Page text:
Rather than requiring fines or sending some low-level offenders to jail, the St. Paul City Attorney hopes that putting the offender in a sitting circle with community members will deter them from future crimes.
The St. Paul City Attorney’s Office in September is set to roll out their new Neighborhood Justice Program, which will use a restorative justice model to provide a community-based, victim-centered alternative to traditional prosecution in addressing crime.
The Pioneer Press reported that in lieu of traditional prosecution, the program would offer first-time offenders who commit low-level, non-violent crimes the option of literally sitting in a “circle” with community members and group facilitators to talk about the specific crime committed. Offenders who qualify won’t be charged or convicted if they successfully complete the program.
The report quoted St. Paul City Attorney Lyndsey Olson, whose office is rolling out the program, as saying, “By giving offenders a voice in the circle, they can explain why they did what they did and explore how past experiences have shaped their lives, and they are also forced to take responsibility for criminal conduct in a more meaningful way.”
The crime victim may also choose to participate in the circle in some cases, meaning the offender would have to face their victim within the circle. The offender would also have a say in how they would be held accountable for the crime. The report gave the example of an offender breaking into a vehicle in hopes of finding cash to pay for drugs and stated that the offender and circle members might decide that treatment and writing an apology letter to the vehicle owner is the best recourse to atone for the crime.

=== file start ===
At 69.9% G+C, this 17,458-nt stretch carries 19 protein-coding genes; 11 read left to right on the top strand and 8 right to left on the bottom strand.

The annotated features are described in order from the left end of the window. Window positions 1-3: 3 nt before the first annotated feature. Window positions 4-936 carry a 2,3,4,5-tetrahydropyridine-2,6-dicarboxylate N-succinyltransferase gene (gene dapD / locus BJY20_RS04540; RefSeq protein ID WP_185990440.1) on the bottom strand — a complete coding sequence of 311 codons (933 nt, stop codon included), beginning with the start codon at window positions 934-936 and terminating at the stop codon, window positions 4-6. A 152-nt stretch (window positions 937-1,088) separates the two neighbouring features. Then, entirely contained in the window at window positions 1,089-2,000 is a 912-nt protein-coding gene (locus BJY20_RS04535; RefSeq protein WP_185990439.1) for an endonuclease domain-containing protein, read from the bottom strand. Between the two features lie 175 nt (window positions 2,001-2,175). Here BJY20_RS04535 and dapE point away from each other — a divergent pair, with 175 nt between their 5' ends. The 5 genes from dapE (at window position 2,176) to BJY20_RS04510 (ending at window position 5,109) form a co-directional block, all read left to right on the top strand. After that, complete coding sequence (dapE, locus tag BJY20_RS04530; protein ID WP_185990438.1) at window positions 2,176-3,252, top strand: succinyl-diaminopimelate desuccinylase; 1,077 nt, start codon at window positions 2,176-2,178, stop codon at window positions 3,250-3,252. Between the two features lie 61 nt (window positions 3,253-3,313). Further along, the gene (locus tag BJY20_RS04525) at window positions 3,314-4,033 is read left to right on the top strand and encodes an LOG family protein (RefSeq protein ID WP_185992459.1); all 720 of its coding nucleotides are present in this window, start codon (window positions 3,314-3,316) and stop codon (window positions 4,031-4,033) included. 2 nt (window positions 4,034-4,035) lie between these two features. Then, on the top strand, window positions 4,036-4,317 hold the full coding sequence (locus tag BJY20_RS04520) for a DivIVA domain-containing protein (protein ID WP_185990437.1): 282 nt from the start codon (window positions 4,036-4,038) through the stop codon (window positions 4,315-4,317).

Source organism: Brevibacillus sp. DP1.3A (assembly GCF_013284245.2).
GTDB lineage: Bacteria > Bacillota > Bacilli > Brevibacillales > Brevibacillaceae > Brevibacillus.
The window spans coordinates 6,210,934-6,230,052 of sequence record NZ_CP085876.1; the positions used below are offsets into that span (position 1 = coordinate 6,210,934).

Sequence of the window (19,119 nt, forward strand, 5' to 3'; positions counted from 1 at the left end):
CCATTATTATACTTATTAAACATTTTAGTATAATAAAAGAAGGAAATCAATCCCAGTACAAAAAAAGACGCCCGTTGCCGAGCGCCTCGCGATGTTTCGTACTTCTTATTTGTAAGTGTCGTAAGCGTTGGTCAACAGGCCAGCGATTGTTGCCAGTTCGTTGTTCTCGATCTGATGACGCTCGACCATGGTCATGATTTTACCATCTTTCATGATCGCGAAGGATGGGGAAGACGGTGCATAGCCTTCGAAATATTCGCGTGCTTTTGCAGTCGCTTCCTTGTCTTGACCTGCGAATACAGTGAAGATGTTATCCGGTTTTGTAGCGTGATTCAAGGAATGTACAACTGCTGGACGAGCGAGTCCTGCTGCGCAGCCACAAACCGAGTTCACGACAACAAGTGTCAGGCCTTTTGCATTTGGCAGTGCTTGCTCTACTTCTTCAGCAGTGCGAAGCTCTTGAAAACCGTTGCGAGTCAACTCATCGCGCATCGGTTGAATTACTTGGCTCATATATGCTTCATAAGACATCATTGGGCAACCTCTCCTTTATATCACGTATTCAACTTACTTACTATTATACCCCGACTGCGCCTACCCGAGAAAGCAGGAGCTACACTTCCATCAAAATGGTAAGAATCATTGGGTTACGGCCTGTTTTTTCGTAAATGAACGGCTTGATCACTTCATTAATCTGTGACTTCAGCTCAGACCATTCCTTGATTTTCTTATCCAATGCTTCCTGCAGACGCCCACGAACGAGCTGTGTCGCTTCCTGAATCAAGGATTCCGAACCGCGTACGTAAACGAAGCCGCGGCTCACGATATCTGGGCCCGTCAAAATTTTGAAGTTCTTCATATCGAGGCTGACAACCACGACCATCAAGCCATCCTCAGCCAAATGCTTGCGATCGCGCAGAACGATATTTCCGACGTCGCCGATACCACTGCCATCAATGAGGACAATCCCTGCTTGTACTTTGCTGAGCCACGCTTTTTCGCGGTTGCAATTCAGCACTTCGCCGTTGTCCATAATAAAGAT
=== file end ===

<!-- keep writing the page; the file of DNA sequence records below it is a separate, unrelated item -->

This program will be an expansion of the diversion program that the city already has in place that allows for offenders to have a charge removed from their record in the future. The community circle program would help offenders avoid the charge in the first place. Olson said that offenders who don’t show up or who don’t take the opportunity seriously would be charged for their crime and returned to the prosecution process, according to the report.
St. Paul’s mayor Melvin Carter is supportive of the program and said that the goal is to “reduce the likelihood” of recidivism, and the St. Paul Police Department called the approach “innovative.” Ramsey County Sheriff Bob Fletcher also weighed in as a fan of the strategy, the report said.
The program will be operated in partnership with the Dispute Resolution Center and the Circle of Peace Movement, two St. Paul nonprofits with extensive histories in restorative-justice practices. It will initially be launched in two yet-to-be-determined high crime neighborhoods, but organizers hope to implement the program in all seven St. Paul wards, according to the report.
The city will hold several feedback sessions where community members can learn about the program, ask questions and weigh in with feedback that could help shape the development of the program.
A series of information sessions for the public will be held on the following dates and locations:
Monday June 3, 2019, 5 – 7 p.m. at the Wilder Foundation, 451 Lexington Parkway North.
Tuesday June 4, 2019, 5 – 7 p.m. at Gloria Dei Church, 700 Snelling Avenue South.
Thursday, June 13, 2019, 5 – 7 p.m. at Saint Anthony Park Library, 2245 Como Avenue.
Tuesday, June 18, 2019, 5 – 7 p.m. at Sun Ray Library, 2105 Wilson Avenue.
Tuesday, June 25, 2019, 5 – 7 p.m. at Sun Ray Library, 2015 Wilson Avenue.
Wednesday, June 26, 2019, 5:30 – 7:30 p.m. at Rice Street Library, 1101 Rice Street.
Thursday, June 27, 2019, 5 – 6:30 p.m. at the Riverview Library, 11 George Street East.
Minnesota Crime Watch & Information offers citizen-powered crime, public safety and livability news, information and commentary.
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